The 7-day lockdown of four local government areas in the Northern Rivers has forced the cancellation of three popular farmers’ markets in the Byron Shire and two others in neighbouring LGAs, along with sales at the region’s largest cattle selling complex.

Key points:

  • Five farmers’ markets were cancelled this week following police advice
  • COVID-19 concern forces the Northern Rivers Livestock Exchange to shut down
  • An abattoir ramps up its traceability efforts with multiple QR codes

A local abattoir has also moved quickly to beef-up traceability with individual QR codes for each department.

The farmers markets in Lismore on Thursday afternoon and Ballina in Sunday have been cancelled, but the Saturday market in Lismore will go ahead.

Farmers markets in Newrybar and Nimbin both went ahead on Wednesday afternoon.

Despite farmers’ markets being declared an “essential service” by the federal government, this week the Byron, Bangalow, and Mullumbimby farmers’ markets were cancelled following advice from local police.

The Byron and Bangalow manager Tom Carey said it was not an easy decision for the committee but it came down to community safety.

“Chief Inspector Matt Kehoe said to us this morning that we need to have 100 per cent compliance to proceed with the market safely,” he said. 

“We have cancelled markets before because of severe weather events, and the feeling was that at the end of the day this has a far greater impact on the community than putting a farmers’ market on when there’s an east coast low on.”

Tom Carey wearing a hat and a mask.

Tom Carey says the committee made the decision to cancel its markets on advice from local police.(



Around 1,500 people attend the market in Byron each week to buy fresh produce from 70 stallholders.

“A lot of farmers feel like it’s the right thing to do even though it’s going to be hitting their hip pockets, us included,” Mr Carey said.

Sue Mangan from the North Byron Farmers’ Market Committee, which covers New Brighton and Mullumbimby markets, said the decision to cancel Mullumbimby on Friday was devastating. 

“For years we’ve been working towards local food sovereignty and it’s just been pulled from under our feet by people who won’t comply,” she said.

She said the bottom line was that a fringe of customers refused to follow the rules and they had no alternative but to cancel.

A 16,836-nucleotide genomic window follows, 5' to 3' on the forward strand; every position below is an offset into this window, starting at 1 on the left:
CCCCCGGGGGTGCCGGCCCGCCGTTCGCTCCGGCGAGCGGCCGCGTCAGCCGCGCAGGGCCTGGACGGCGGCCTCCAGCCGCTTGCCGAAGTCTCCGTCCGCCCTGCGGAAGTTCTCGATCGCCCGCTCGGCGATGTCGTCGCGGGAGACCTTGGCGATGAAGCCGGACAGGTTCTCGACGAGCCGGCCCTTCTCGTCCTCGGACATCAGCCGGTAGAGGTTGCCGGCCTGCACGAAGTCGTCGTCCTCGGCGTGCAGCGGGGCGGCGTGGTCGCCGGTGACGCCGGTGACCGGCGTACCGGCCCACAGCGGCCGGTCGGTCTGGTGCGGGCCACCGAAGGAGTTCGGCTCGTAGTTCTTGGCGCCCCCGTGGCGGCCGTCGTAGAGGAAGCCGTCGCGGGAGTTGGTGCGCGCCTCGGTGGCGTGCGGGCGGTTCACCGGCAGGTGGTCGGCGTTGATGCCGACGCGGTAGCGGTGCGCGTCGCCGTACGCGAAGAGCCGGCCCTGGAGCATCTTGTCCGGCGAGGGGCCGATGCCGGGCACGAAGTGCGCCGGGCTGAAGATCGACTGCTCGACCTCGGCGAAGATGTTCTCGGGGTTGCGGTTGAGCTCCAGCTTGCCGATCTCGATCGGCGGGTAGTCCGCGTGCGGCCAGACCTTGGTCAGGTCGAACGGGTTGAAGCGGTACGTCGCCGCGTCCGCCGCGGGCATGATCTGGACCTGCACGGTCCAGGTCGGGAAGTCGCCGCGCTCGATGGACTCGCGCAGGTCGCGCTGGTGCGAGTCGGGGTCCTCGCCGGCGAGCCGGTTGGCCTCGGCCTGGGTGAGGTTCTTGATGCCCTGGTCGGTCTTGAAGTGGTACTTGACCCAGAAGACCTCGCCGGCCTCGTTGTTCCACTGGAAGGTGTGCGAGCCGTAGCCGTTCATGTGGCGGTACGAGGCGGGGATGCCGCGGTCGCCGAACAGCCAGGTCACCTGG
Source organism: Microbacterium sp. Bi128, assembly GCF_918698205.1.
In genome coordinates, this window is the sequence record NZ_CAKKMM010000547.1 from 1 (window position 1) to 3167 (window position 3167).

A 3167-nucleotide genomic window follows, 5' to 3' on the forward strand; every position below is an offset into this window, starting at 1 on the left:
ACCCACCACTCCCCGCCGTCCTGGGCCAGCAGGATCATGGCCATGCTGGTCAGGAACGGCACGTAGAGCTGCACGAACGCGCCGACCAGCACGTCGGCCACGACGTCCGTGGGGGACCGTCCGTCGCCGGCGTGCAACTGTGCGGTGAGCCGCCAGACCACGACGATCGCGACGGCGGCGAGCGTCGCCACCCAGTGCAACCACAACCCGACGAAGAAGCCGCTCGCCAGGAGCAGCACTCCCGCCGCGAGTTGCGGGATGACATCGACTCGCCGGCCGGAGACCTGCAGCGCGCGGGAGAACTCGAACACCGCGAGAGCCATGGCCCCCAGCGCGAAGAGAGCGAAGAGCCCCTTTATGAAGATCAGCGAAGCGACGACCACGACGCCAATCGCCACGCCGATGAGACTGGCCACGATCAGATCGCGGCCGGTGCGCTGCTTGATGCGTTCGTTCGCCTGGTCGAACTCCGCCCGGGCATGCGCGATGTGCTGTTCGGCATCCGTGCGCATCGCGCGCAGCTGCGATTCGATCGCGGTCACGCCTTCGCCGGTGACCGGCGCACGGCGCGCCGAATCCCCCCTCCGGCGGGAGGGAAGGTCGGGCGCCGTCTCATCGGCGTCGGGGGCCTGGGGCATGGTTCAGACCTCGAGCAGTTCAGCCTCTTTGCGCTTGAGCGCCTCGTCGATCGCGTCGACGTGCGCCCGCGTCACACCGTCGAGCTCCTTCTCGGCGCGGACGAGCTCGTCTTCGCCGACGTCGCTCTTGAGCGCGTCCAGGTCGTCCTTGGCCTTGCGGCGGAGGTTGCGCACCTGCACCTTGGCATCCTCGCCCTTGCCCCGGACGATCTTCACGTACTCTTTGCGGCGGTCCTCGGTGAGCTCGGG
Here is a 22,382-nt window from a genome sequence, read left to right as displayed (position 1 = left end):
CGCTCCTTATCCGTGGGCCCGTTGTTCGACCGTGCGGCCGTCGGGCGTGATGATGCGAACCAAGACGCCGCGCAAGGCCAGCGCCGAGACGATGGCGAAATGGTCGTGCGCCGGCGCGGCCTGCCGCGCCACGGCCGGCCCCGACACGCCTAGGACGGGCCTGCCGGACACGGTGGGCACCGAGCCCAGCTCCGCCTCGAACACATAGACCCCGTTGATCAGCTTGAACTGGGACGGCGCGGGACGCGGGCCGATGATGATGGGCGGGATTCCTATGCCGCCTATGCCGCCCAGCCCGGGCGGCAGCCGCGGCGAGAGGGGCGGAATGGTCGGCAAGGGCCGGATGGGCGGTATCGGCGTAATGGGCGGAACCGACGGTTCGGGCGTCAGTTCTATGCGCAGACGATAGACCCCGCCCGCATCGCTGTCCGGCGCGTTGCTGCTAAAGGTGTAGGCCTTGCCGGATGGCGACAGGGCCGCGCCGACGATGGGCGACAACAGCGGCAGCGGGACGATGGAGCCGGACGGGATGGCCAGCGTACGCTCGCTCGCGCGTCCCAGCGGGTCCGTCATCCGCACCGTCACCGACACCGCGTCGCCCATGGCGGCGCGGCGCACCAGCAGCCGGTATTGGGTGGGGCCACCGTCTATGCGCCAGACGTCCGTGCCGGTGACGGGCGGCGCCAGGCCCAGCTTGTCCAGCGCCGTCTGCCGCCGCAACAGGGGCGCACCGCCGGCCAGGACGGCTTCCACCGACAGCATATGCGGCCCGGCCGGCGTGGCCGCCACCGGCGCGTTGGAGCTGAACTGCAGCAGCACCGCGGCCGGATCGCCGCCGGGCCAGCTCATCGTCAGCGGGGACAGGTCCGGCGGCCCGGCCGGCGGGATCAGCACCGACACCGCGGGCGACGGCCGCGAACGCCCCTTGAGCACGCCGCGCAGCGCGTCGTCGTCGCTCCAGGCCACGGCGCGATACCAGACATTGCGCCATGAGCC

“Stallholders on Tuesday, not just on Friday, are continually having altercations with people who are saying ‘that mask is doing you more harm than good, take your mask off’, and it’s become really unpleasant,” she said.

Sue Mangan and three other people wearing masks.

Sue Mangan (front) from the North Byron Farmers’ Market Committee is concerned about community denialism.(

Supplied: Barefoot Law


Stallholders are now working on alternatives for their produce, with some of the larger farmers organising box deliveries.

“If this goes on it’s going to actually mean some of the smaller farmers will be going to the wall,” she said.

Casino cattle market cancelled

The lockdown has also shut down another essential service in the region with the Northern Rivers Livestock Exchange (NRLX) cancelling two sales, and an estimated 3,000 head of cattle, at its complex outside Casino at the request of agents.

NRLX operations manager Brad Willis said the decision was made for the wellbeing and safety of its stakeholders and staff.

“At this stage, sales should recommence Wednesday 18 August,” he said.

“We will be following health advice.”

Meatworks beefs-up traceability

News of the COVID-19 positive case forced The Casino Food Co-op — which operates a beef processing plant and tannery in Casino, and a pork processing plant at Booyong, north of Lismore — to implement individual QR codes for each department. 

A worker at The Casino Food Co-op uses his phone to scan a QR code.

The Casino Food Co-op has now implemented QR codes for each department at its plants in Casino and Booyong.(

Supplied: Sagar Pahari


The co-op’s CEO Simon Stahl said the extra measure would minimise the impact on its operations if the virus was detected on site.

“We’ve had a QR code for some time now, but now we’ve broken the QR code down into different departments across our business,” he said.

“We’re getting some feedback out of Sydney in the processing sector, not necessarily abattoirs, that once they’ve identified that people are working in certain areas then it’s a lower risk.

“If you can demonstrate that you’ve lowered the risk enough, the authorities will work with you and allow you to keep processing. That’s our understanding.”

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Farmers hit by lockdown with cancellation of six Northern Rivers produce, livestock markets
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